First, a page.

12:31--Palpatine, played with a dastardly Shakespearean influence by Ian McDiarmid, starts planting the seed that the Republic is failing and that he, alone, can fix it. Coming to the slow realization that the Star Wars prequels were ahead of their time in showcasing the fragile nature of democracy is just as distressing as it sounds!
12:34--We meet the Jedi Council. Samuel L. Jackson’s Mace Windu has been in the film for all of a few seconds and is already fed up with this whole Sith returning and the emergence of the “chosen one” thing.
12:37--Queen Amidala, as was unsubtly suggested to her by Palpatine, calls for a vote of no confidence in Chancellor Valorum, and we see Terrence Stamp’s crushing realization that he is nothing more than a glorified cameo.
12:49--Qui-Gon, Obi-Wan, Anakin, the Queen, Padme, and the rest of the royal company return to Naboo, where Padme reveals in a meeting with the Gungans that she’s been Queen the whole time! Obi-Wan and Qui-Gon look at each other in subdued surprise, and it is at that moment that the ineptitude that will ultimately bring down the Jedi is on full display.
As an aside, I also find myself questioning: was it really necessary for her to use a decoy at all? On a backwater planet like Tatooine, who’s going to recognize a planetary political figure? She goes to Mos Espa without much protection anyway. The “twist” is ultimately not worth the pay-off, since any audience member with eyes can recognize when Natalie Portman’s wearing the Queen’s makeup.
12:58--Jar-Jar leads the Gungans into battle against the Droid Army, while our human heroes storm the royal palace. Some pilots head into space to take down the Droid Control ship and OH MY GOD IT’S DARTH MAUL AND HE HAS A DOUBLE-SIDED LIGHTSABER AND I HAVE FORGOTTEN ALL OF MY COMPLAINTS ABOUT THIS FILM.
1:02--Anakin, as instructed, stays in the cockpit of his (underratedly cool) Naboo starfighter and flies off into the battle. For all of Lucas’ directorial struggles in his first film since A New Hope, and they are legion, he pretty much nails the attack on the Droid control ship and the duel between Obi-Wan, Qui-Gon, and Darth Maul is a highlight in the entire series. Speaking of…
1:08--After getting separated from Obi-Wan and having their fight interrupted by some conveniently placed ray shields, Qui-Gon and Darth Maul resume their duel. Since this is the First Film In A Trilogy, Maul gains the upper hand and kills Qui-Gon, leaving the apprentice against a Sith Lord.
1:11--A Skywalker takes down a large battle station, and somehow The Force Awakens is considered the most unoriginal film in the series.
1:12--Obi-Wan quickly finds himself in over his head, losing his lightsaber and nearly his life as he hangs from the edge of an ominous pit. He’s no Andy Dwyer, and avoids falling in, only to use the Force to leap over Maul, grab his master’s lightsaber, and cut the franchise’s coolest-looking villain in half. Qui-Gon’s still hung about Anakin being the chosen one, and Obi-Wan promises to train him as I sit there thinking that he’s made a mistake of Bluthian proportions.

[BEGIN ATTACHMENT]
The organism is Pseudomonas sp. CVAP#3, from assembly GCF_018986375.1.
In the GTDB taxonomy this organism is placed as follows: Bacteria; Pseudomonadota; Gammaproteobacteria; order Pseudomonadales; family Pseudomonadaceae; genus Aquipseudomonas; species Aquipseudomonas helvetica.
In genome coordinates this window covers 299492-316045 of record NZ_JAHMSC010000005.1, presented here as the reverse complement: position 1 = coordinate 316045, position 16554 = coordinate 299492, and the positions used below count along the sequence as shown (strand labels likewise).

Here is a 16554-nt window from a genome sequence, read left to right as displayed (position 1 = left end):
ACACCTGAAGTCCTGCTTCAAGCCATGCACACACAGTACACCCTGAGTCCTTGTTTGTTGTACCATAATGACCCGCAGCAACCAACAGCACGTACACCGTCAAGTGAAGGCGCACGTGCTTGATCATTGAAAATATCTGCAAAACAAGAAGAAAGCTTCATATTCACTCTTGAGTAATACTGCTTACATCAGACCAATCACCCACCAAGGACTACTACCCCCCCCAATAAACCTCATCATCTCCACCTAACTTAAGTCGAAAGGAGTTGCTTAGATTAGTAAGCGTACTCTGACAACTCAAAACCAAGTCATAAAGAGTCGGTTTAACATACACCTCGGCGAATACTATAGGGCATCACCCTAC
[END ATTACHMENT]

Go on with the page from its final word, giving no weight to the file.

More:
1:15--John Williams is the master of using musical cues from previous films while piecing together new songs. You can call it self-plagiarism, but as Yoda mentions the danger he fears in training Anakin and a hint of the Imperial March plays, you can’t deny its effectiveness.
1:16--At Qui-Gon’s funeral, Mace Windu asks Yoda if the Sith master or apprentice was killed, seconds before the camera PANS DIRECTLY TO PALPATINE. I’m sure Lucas never intended for it to be much of a twist that Palpatine was Darth Sidious, as it’s painfully obvious they are the same character the moment we see an evil, hooded figure who sounds a lot like Emperor Palpatine at the beginning of this film.
But Ian McDiarmid is never listed as Darth Sidious in the credits until Episode III, when the audience officially learns that he and the Sith Lord are one in the same. It would have been more effective if we didn’t see Sidious onscreen, or if Lucas eschewed ambiguity and gave us a scene of Sidious removing the hood after one of his hologram Skype sessions end.
The camera pan works more subtly, of course, but then why the secrecy in Episode II, when Sidious appears on camera just once? McDiarmid is strong as Palpatine throughout, but especially so in Episode III when the lines begin to blur. The Palpatine problem, in my eyes, sums up much of what went wrong with the prequels: Lucas took far too long to explain much of the Original Trilogy’s critical plot points, while rushing to explain its minor details and over-connect disparate elements and characters.
1:17--The Gungans and Naboo celebrate the victory, as well as the planet’s newfound peace, and we then wipe to the credits.
Some parts were as bad, if not worse than I remember (looking at you, Jar-Jar), but “The Phantom Menace” has some good things going for it. The podrace, dogfights, and lightsaber duel are legitimately great, but the film mostly goes through the motions to get there, and fails to provide a compelling foundation for the remainder of the prequel trilogy.
Lucas is clearly still finding his legs in Episode I. As I’ll touch on in part II of my running diary tomorrow, he’s more comfortable by the time “Attack of the Clones” rolls around, but he still cannot manage to avoid some of his worst impulses.